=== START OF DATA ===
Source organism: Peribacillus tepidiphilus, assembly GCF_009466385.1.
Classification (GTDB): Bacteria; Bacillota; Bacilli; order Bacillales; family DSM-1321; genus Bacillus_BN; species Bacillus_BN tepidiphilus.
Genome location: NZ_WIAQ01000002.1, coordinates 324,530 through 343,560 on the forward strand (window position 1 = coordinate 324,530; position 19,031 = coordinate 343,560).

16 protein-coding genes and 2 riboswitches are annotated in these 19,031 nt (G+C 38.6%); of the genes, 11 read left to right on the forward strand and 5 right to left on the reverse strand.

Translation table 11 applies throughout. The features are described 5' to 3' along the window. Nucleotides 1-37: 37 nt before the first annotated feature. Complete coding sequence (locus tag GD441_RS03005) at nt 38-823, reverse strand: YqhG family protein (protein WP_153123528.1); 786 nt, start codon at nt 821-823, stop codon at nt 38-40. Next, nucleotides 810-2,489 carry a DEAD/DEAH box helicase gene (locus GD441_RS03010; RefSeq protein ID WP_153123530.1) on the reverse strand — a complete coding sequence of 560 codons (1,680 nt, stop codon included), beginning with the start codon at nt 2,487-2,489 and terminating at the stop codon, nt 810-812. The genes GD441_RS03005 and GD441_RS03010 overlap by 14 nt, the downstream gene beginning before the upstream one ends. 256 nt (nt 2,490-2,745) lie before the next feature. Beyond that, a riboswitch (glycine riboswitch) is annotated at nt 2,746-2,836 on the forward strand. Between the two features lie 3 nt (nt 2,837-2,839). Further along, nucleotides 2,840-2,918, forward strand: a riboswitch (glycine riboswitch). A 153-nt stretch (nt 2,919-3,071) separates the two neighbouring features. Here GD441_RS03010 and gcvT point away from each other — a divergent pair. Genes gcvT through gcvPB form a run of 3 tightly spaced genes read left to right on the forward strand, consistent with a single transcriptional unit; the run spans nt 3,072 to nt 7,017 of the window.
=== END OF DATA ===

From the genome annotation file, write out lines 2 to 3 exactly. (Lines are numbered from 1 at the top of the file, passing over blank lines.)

Classification (GTDB): Bacteria; Bacillota; Bacilli; order Bacillales; family DSM-1321; genus Bacillus_BN; species Bacillus_BN tepidiphilus.
Genome location: NZ_WIAQ01000002.1, coordinates 324,530 through 343,560 on the forward strand (window position 1 = coordinate 324,530; position 19,031 = coordinate 343,560).